CAIRO — Emerging Egyptian “movers and sheikers” are poised to kickstart Egyptian production into greater numbers in 2005 from the 25 films produced in 2004.
New multiplexes will provide increased space for debut films made by up-and-coming directors in startup companies catering to a growing young film audience.
Recently established Good News 4 Me group started the year by greenlighting “Haleem,” a comeback vehicle for star Ahmed Zaky. Zaky, overcoming a critical health condition, will portray iconic singer Abdel-Haleem Hafez in a biopic that took writer Mahfouz Abdel-Rahman eight years to finish.
Director Sherif Arafa has gathered a top Egyptian and Syrian cast. Budgeted at 18 million Egyptian pounds ($3 million), the movie is part of a seven-pic deal between Good News and Zaky.
Also in production for Good News is “Imaret Yacoubian” (Jacobean Building), based on the controversial bestselling novel by Alaa El-Aswani that featured Egyptian gay characters. It stars an ensemble cast of vet Egyptian actors including Adel Imam and Nour El-Sherif. (Homosexual activities are illegal in Egypt.)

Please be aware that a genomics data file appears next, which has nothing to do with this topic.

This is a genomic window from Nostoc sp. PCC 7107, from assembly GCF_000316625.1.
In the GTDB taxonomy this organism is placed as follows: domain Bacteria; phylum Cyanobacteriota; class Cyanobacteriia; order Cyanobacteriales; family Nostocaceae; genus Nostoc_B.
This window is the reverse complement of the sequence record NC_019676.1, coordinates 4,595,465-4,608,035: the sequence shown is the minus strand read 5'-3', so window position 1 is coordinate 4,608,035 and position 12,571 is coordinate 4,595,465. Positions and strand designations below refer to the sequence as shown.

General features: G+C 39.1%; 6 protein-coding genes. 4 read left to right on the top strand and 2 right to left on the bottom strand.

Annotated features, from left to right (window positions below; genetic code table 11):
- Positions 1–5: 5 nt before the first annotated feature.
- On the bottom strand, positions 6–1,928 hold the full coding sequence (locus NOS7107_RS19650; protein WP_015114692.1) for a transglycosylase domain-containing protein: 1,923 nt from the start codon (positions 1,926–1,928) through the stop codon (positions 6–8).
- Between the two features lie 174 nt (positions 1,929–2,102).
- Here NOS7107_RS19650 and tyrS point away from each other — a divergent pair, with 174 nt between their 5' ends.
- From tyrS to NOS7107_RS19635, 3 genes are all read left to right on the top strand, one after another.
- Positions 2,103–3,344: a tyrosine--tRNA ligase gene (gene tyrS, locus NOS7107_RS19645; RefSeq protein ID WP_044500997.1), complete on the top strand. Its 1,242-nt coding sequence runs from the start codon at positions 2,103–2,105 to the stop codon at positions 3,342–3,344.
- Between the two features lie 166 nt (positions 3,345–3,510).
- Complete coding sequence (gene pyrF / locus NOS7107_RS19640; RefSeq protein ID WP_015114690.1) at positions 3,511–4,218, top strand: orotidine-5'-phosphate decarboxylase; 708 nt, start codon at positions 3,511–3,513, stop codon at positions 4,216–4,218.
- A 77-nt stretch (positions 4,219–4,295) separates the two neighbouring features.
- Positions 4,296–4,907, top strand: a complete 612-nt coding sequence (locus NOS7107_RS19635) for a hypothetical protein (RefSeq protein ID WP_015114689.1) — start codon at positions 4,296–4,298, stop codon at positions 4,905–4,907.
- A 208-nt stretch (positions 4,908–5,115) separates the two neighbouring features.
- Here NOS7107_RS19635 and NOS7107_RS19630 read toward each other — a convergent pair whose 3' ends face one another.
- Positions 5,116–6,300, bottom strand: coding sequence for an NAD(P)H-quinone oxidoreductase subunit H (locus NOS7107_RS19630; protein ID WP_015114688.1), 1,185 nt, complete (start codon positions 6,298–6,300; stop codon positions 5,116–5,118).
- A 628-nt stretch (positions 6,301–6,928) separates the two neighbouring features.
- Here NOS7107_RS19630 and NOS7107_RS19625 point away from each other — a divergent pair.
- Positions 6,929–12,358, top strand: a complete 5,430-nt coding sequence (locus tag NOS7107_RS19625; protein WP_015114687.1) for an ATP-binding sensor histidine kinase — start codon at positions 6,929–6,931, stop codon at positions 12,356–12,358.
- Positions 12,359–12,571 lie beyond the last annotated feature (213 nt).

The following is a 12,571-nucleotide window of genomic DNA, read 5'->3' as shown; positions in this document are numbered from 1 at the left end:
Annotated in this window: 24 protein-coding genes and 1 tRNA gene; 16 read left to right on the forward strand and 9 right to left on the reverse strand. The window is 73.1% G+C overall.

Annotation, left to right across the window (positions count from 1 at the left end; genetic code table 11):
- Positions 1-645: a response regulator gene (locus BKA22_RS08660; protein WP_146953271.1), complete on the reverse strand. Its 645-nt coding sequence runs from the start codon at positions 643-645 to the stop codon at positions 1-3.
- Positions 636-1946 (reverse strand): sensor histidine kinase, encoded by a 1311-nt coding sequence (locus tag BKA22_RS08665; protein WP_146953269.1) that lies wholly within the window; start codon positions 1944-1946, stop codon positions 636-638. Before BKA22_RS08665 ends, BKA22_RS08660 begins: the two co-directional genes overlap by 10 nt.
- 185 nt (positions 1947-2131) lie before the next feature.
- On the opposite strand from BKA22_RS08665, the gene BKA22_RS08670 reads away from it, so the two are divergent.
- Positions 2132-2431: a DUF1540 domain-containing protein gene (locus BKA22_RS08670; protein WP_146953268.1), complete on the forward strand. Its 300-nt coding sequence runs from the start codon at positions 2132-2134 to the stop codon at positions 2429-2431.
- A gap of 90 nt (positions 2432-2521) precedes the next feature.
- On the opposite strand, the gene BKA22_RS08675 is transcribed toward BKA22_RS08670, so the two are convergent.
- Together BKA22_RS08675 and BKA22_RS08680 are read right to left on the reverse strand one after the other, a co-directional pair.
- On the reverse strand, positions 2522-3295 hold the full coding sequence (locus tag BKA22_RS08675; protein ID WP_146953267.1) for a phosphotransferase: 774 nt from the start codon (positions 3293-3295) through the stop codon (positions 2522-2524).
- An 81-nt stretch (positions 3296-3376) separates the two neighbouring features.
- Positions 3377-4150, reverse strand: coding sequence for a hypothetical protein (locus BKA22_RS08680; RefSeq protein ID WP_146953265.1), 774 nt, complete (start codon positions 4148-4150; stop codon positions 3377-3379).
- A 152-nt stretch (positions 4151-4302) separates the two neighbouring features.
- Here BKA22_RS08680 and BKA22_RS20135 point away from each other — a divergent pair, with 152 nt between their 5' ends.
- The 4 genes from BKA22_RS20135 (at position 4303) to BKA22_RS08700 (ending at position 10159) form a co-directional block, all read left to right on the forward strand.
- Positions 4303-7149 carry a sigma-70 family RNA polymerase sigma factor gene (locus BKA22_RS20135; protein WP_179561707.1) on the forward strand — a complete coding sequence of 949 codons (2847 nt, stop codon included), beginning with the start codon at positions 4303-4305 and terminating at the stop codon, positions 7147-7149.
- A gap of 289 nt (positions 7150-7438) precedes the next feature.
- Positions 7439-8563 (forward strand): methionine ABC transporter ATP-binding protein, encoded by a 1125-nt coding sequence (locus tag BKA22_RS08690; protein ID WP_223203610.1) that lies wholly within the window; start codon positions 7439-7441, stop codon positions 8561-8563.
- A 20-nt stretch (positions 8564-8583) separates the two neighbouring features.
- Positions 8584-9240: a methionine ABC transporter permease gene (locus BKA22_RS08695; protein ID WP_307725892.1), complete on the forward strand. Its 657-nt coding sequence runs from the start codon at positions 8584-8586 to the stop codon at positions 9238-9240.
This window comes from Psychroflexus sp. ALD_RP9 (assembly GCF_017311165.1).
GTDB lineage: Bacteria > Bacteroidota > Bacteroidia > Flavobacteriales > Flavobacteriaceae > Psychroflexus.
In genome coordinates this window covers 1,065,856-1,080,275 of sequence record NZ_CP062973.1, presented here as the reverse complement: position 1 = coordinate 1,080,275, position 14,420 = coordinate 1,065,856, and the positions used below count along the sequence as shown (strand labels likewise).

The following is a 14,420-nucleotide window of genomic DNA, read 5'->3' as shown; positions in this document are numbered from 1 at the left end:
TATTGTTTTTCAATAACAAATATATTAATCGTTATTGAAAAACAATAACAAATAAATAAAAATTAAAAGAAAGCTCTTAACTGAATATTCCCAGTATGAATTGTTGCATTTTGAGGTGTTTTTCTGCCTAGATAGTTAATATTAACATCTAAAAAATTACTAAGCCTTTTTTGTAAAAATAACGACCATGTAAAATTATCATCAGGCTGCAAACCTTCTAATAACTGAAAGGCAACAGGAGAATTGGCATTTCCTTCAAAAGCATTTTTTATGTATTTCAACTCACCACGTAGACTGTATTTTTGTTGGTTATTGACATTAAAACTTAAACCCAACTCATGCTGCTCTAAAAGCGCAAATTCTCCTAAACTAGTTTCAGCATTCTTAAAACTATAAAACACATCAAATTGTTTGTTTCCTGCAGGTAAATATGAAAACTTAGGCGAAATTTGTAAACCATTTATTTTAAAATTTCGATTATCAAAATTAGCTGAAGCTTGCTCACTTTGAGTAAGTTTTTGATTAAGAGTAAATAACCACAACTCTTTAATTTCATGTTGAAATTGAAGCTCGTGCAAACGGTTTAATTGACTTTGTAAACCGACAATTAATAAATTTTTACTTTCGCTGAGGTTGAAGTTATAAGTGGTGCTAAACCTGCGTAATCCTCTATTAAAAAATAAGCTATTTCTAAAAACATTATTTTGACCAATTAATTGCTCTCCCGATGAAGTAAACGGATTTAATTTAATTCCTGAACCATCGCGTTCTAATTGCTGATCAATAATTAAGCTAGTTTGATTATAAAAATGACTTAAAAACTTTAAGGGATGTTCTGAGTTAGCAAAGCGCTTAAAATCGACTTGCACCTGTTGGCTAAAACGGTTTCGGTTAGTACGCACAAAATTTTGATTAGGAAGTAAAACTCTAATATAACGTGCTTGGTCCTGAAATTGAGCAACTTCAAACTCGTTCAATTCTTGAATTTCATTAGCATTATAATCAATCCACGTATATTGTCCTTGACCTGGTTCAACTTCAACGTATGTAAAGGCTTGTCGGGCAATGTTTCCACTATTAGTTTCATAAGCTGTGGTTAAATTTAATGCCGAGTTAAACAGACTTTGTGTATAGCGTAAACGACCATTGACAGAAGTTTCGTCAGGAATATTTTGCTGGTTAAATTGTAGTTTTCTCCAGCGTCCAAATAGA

Popular on Variety
Good News also says it plans to acquire more theater chains in addition to its three screen multiplex at Cairo’s Grand Hyatt Hotel.
The re-established Founoon film company, which was bought by Rotana Group and Kingdom Holdings in March, will also venture into film production in the Egyptian market. General manager of production Ayman El-Halawany and marketing general manager Glen E. Clack project a total of 12 Egyptian films for the Mideast market this year.
“Founoon plans to become a leader in entertainment, providing more than 55% of broadcasting content in the new year,” Clack says. He adds that Founoon plans to co-produce under the flag of free-to-air, 24-hour Rotana Channel, telecast throughout the Mideast.
In the multiplex world, bigger fish are now swallowing smaller neighboring plexes. The new City Stars 13-screens multiplex in Cairo suburb Nasr City, opened in November, has affected surrounding multiplexes, with El-Arabia’s Genina and Wonderland plexes reporting box office declines.
American films at the City Stars multiplex have brought in box office bounty, with “National Treasure” and “Ocean’s Twelve” each grossing $184,000 after only five weeks.
But City Stars must brace for two more Nasr City multiplexes opening soon. Egyptian Media Investment (EMI) and Genina (which will compete with its old Genina multiplex) plan multiplexes for this year.
Sherif Awad contributed to this report.